the weblog of Alan Knox

1 Corinthians 14 and the Leadership

Posted by on May 4, 2007 in elders, gathering, office, spirit/holy spirit | 13 comments

Because of several questions and comments on my post called “What do we do with 1 Corinthians 14?“, I have prepared a summary of 1 Corinthians 14, but it is long. So, I am planning to divide it into sections and publish it over two or three days next week. In this post, I would like to return to the question of leadership that I have been examining over the last few months (see “Leadership, Obedience, and Authority…“). Specifically, I would like to examine of role of leaders during the meeting of the church.

Without doubt, 1 Corinthians 14 gives the most extensive view of a meeting of the church by any New Testament author. However, leaders are nowhere in view in the book of 1 Corinthians, much less in chapter 14.

In Gordon Fee’s commentary on 1 Corinthians, he has this to say about leadership in regards to chapter 14:

What is striking in this entire discussion is the absence of any mention of leadership or of anyone who would be responsible for seeing that these guidelines were generally adhered to. The community appears to be left to itself and the Holy Spirit. What is mandatory is that everything aim at edification.

Is Fee correct? Does Paul expect believers to rely only on the Holy Spirit to conduct affairs when the church comes together?

Let me ask a series of questions. I hope you’ll think through these questions and share your answers in the comment section.

1) Why do we believe that one person (or a small group of people) is responsible for scheduling the meeting of the church? Where do we find this responsibility given in Scripture?

2) Why do we believe that only educated and prepared people should speak during the meeting of the church? Where do we get the idea that a 20-45 minute explanation of Scripture is the best way to teach people? Where do we find this idea in Scripture?

3) Why do we believe the “preacher” or “pastor” is always responsible for bringing a teaching, but other people in the church are not? Where do we find this in Scripture?

Perhaps you believe the some or all of these questions can be answered by Scripture. I hope that you will share that with us.

I end this post with one more question: What would happen if the meeting of the church was left completely to the working of the Holy Spirit in the lives of all of the believers both before and during the meeting?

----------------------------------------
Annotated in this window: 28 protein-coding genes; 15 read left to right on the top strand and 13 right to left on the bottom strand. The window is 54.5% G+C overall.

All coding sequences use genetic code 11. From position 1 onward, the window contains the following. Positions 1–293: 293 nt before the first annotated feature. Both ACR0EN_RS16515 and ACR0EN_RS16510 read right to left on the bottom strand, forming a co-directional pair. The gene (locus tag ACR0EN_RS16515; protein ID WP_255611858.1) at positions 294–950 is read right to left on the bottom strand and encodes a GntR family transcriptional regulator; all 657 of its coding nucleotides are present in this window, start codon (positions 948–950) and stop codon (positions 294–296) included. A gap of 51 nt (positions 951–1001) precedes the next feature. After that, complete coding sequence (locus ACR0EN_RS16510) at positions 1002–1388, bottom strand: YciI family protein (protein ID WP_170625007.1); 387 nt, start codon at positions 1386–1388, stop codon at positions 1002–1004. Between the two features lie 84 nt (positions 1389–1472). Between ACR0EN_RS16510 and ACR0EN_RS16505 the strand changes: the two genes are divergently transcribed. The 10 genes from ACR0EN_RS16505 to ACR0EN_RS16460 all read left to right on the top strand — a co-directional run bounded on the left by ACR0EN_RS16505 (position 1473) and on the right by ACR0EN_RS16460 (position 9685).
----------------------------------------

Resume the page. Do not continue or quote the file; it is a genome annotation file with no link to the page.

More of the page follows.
Series on 1 Corinthians 14:
Prologue 1 – What do we do with 1 Corinthians 14?
Prologue 2 – 1 Corinthians 14 and the Leadership
Context & Verses 1-5 – Summary of 1 Corinthians 14 – Part 1
Verses 6-25 – Summary of 1 Corinthians 14 – Part 2
Verses 26-40 – Summary of 1 Corinthians 14 – Part 3
Concluding Remarks – Summary of 1 Corinthians 14 – Part 4


Comments are closed. If you would like to discuss this post, send an email to alan [at] alanknox [dot] net.

  1. 5-4-2007

    Good post Alan.
    I don’t have answers for 1,2,or 3. However I’ll be interested in hearing what others have to say.

    As to your last question, we’ll be having a meeting like that at our house Saturday evening. What will happen? Who knows, but I’m looking forward to it.

  2. 5-4-2007


    I think the key to answering your questions lies in what you said in your earlier post about the “regulative principle of worship,” the “normative principle of worship,” and the “informed principle of worship.” Of the three, the “informed” principle seems to make the most sense to me. My guess is that you would agree.

    1 Corinthians 16.15-16 does make some mention to “leadership” in the church at Corinth, though, I would have to agree that what is said there does not seem to follow a modern-day traditional understanding of pastoral leadership in the local church. That is, inasmuch as it talks about the “household” (oikos) of Stephanas, and not Stephanas as an individual, and enjoining “subjection” to all “such men and to everyone who helps in the work and labors,” and apparently not just those who have the official “title” of “elder” in the church.

    In any case, in keeping with the “informed” principle, it seems to me the New Testament does give some general guidelines regarding the practice of leadership in the church, which should be followed. However, in those areas, such as, for example, the three questions you ask here, where Scripture does not directly speak, I believe there should be a certain amount of freedom to adapt to the cultural context and the use of common sense and pragmatic expediency.

    The problem becomes when such practices as one person (or a small group) scheduling meetings, only “pastors” speaking in meetings, and the format of the teaching become normative in and of themselves, and those who opt for doing things a bit differently are viewed as heterodox or even heretical.

    I think I would say, in summary, let’s be careful to do everything the Bible specifically commands. But beyond that, assuming that the purposes of the church are something similar to what Rick Warren and others have identified (i.e. worship, fellowship, discipleship, ministry & evangelism), I believe individual congregations should be free to determine how to best accomplish these purposes, in prayer and dependence on the guidance of the Holy Spirit, in accordance with the particular context in which God has placed them.